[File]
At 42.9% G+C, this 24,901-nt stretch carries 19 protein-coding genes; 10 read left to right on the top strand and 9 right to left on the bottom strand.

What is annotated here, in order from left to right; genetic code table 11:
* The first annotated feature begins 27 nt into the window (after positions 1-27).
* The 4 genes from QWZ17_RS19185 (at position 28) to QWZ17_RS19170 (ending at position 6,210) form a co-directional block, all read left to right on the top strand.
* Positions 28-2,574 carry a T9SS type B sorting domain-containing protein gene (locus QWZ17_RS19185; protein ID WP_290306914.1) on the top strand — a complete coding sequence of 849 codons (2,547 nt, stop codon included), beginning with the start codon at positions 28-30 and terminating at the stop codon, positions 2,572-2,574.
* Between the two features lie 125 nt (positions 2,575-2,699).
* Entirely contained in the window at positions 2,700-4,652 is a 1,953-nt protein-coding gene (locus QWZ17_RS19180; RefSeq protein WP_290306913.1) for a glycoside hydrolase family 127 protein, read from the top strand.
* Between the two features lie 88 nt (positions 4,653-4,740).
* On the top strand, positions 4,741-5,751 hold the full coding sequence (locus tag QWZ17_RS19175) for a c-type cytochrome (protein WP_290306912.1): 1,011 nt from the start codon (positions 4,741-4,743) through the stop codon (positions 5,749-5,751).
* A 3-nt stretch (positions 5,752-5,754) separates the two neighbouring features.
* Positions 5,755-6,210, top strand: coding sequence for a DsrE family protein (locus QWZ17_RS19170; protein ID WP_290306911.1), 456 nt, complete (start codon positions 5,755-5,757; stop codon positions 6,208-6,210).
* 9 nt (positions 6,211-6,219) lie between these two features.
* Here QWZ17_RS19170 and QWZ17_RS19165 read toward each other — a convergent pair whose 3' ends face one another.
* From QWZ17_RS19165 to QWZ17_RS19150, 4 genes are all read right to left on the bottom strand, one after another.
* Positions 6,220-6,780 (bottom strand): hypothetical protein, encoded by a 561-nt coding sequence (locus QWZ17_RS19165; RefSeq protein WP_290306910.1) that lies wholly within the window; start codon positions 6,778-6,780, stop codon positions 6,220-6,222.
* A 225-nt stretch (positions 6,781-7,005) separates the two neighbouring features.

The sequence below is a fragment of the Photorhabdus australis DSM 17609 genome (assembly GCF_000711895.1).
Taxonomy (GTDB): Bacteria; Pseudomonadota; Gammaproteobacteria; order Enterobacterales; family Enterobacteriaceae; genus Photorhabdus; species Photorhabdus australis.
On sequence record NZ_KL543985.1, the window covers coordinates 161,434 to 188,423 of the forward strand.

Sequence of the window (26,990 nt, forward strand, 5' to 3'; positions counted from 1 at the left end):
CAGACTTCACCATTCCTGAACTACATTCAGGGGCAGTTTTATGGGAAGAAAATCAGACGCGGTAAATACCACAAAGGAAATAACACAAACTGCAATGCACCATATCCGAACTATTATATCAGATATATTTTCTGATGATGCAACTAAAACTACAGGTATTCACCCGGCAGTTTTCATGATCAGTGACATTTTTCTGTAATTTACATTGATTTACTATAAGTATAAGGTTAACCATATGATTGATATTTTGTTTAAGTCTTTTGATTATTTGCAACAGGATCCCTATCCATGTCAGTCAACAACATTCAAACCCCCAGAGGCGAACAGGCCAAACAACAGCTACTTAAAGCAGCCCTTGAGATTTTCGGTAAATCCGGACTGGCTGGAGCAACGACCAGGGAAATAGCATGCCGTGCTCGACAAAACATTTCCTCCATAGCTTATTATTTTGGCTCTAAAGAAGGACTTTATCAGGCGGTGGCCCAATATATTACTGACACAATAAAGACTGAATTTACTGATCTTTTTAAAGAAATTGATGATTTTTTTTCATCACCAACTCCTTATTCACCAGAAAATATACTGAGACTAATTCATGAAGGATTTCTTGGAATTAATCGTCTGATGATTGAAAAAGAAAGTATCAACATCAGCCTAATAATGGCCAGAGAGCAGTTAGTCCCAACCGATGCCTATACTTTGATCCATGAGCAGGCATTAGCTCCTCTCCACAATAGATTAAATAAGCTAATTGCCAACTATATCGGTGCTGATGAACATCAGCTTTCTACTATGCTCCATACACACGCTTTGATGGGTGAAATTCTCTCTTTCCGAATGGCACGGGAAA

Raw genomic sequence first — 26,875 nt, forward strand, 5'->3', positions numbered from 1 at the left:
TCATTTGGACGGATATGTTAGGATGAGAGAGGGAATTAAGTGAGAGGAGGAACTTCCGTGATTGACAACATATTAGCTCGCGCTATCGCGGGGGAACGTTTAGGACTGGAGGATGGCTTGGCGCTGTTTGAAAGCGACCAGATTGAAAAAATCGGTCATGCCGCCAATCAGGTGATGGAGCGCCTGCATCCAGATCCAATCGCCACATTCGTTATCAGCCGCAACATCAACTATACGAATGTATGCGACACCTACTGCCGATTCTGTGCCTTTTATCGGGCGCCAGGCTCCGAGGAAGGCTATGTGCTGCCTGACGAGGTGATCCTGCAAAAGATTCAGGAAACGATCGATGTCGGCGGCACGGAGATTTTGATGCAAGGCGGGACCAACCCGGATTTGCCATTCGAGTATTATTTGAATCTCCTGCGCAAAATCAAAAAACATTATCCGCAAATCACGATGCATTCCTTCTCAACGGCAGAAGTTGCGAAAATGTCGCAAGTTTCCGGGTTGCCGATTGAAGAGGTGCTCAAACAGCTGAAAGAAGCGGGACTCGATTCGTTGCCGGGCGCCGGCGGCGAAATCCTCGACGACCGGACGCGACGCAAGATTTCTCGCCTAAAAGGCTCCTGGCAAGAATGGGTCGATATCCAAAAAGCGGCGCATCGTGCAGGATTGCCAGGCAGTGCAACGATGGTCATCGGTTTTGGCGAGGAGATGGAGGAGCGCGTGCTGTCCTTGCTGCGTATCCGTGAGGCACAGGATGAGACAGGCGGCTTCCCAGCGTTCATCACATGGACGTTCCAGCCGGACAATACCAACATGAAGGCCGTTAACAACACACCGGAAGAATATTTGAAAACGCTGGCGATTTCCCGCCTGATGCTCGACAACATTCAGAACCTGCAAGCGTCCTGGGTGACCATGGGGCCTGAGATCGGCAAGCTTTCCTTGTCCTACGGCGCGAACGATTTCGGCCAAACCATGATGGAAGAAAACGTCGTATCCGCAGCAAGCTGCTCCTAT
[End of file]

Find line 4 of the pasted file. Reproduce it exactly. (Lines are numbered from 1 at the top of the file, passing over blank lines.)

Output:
* The 4 genes from QWZ17_RS19185 (at position 28) to QWZ17_RS19170 (ending at position 6,210) form a co-directional block, all read left to right on the top strand.